You see it at every picnic--a line of bowls containing salads packed with potatoes, beans, fruit, veggies, and just about every other food and spice known to man. And while fully understanding the vast world of picnic salads is daunting, there are a few essentials that serve as a base for all that variety. Building on this list of picnic essentials, you'll be able to branch out into the world of picnic salad diversity.
Potato salads hold a hefty share of the picnic food market. They range from a handful of spices tossed into cool potato chunks to German-style salads served hot and decked with bacon. Regardless of the style you prepare a potato salad, one of the most important factors is the potato itself. The type of potato chosen is the basis for any salad. The difference between a standard yellow potato and the less common blue variety plays a lead role in how a potato salad will taste. Try a skin-on salad for a little extra crunch and fiber.
Pasta salads are another staple of the picnic food scene. Many picnics sport a bowl of macaroni salad or a rotini-based salad mixed with favorites like peperoni or olives and spices. But the variety of pasta salads, like that of potato, is nearly endless. With an expansive list of pasta types and shapes to chose from, the textures and visual appeal of pasta salad are easily customizable. Enjoy fresh pasta salad on a summer day as a delicate dish that pairs with almost anything.
Though the children aren't usually clamoring to the bean salad bowl, this picnic salad's importance cannot be understated. Beans come in many varieties and are an excellent source of protein and fiber. In an article on Goodhousekeeping.com, "Nutritional Facts About Beans," author Janis Jibran extols the virtues of the salad legume, saying beans are a nutritionist's dream food. Try a bean salad with nuts or spiced up with chilies for a nutritious addition to the picnic platter.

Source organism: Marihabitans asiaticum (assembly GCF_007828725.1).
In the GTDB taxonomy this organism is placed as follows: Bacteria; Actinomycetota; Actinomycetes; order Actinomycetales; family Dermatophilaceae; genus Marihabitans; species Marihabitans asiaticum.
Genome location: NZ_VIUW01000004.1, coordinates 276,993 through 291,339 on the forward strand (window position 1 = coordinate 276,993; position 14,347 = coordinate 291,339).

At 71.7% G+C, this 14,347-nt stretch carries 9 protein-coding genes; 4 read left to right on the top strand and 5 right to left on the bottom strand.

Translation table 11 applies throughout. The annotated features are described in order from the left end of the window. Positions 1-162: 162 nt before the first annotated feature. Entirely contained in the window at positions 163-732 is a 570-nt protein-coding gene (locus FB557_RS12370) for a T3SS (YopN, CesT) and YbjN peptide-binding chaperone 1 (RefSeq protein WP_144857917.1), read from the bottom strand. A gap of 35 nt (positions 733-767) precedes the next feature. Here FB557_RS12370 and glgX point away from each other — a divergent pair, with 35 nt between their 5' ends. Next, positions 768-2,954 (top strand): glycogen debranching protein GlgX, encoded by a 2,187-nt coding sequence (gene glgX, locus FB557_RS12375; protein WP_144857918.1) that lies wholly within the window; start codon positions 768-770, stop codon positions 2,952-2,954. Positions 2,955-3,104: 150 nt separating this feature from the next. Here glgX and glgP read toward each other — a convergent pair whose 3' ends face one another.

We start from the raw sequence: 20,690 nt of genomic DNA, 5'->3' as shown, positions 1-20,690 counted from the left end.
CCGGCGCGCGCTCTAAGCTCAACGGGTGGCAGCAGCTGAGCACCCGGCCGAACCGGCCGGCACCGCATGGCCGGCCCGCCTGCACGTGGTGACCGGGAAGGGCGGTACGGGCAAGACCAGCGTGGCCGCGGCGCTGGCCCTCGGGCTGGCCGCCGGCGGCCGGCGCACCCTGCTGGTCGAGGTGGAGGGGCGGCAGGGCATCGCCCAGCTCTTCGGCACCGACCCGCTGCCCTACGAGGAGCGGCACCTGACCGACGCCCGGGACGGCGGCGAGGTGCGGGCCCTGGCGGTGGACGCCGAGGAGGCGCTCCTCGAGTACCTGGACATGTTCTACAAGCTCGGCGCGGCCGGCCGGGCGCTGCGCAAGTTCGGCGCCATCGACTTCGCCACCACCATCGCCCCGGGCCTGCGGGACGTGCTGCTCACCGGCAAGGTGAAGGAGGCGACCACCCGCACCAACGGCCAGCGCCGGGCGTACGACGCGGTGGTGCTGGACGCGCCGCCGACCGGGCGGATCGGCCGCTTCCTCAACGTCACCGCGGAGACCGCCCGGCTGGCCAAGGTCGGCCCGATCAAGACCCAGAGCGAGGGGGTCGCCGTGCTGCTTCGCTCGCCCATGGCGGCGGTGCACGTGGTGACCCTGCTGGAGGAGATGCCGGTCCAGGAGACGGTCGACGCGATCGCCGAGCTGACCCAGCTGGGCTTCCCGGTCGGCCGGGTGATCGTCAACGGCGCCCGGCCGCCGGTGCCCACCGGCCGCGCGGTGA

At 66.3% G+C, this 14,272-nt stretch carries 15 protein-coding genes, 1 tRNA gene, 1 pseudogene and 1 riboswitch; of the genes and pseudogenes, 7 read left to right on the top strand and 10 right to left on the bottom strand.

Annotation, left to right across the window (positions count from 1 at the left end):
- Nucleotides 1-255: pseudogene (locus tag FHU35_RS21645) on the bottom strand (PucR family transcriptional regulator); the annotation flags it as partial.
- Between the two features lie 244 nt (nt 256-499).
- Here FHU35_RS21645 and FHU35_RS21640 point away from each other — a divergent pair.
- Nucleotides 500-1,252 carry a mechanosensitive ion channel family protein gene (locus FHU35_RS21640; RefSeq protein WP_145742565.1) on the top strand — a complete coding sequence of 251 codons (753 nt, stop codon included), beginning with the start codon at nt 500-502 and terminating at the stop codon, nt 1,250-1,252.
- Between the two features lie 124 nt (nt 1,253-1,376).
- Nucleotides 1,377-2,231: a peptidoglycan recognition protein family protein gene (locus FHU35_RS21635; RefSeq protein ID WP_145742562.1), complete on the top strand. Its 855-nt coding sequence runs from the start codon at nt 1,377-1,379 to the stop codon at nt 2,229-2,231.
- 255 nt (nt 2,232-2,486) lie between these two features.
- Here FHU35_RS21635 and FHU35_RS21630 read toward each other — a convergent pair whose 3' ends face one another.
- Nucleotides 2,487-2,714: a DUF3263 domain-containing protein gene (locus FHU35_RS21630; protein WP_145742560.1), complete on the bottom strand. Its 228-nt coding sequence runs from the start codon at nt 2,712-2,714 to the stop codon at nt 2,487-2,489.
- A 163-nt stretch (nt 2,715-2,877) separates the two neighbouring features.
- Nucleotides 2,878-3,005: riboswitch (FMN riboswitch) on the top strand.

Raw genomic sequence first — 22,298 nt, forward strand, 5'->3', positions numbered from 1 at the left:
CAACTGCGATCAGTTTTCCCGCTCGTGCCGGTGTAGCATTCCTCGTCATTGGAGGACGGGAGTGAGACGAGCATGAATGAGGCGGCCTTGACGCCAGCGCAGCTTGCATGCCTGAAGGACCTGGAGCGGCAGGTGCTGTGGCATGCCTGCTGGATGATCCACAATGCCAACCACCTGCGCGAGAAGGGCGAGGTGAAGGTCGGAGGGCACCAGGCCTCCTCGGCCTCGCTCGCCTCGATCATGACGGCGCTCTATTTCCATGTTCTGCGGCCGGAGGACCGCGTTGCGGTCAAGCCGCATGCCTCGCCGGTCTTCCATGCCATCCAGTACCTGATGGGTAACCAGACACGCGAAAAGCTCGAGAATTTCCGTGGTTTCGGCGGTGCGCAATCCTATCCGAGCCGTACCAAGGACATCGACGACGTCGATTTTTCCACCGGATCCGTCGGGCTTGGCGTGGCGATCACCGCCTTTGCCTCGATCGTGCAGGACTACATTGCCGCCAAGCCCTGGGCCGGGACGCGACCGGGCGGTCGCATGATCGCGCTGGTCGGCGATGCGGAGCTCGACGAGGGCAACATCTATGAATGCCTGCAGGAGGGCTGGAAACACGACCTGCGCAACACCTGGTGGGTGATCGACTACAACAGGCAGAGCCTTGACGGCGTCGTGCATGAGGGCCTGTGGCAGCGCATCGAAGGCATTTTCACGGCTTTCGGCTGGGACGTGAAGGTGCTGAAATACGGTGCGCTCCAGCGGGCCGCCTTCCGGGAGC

Whether you consider fruit salad to be appetizer or dessert, its prominence as a picnic food is undeniable. The best of these use fresh fruits that aren't overripe or bruised to avoid a mushy mess. The more common fruits (apples, oranges, grapes and bananas) form the base of the salad while some exotics (kiwi, star fruit, mango and papaya) are mixed in to give the salad a little sense of adventure. If you're hosting a healthier picnic, incorporate fruit salads instead of chips and other greasy snacks.
The garden salad is a simple, fresh way to add color to a picnic table. Fresh vegetables, herbs, spices, dressings and myriad toppings and garnishes form these delicate summertime meals that can serve as an appetizer or a main dish. The portability and versatility of the garden salad is a big help on picnic day. Experiment with meats, cheeses and other toppings.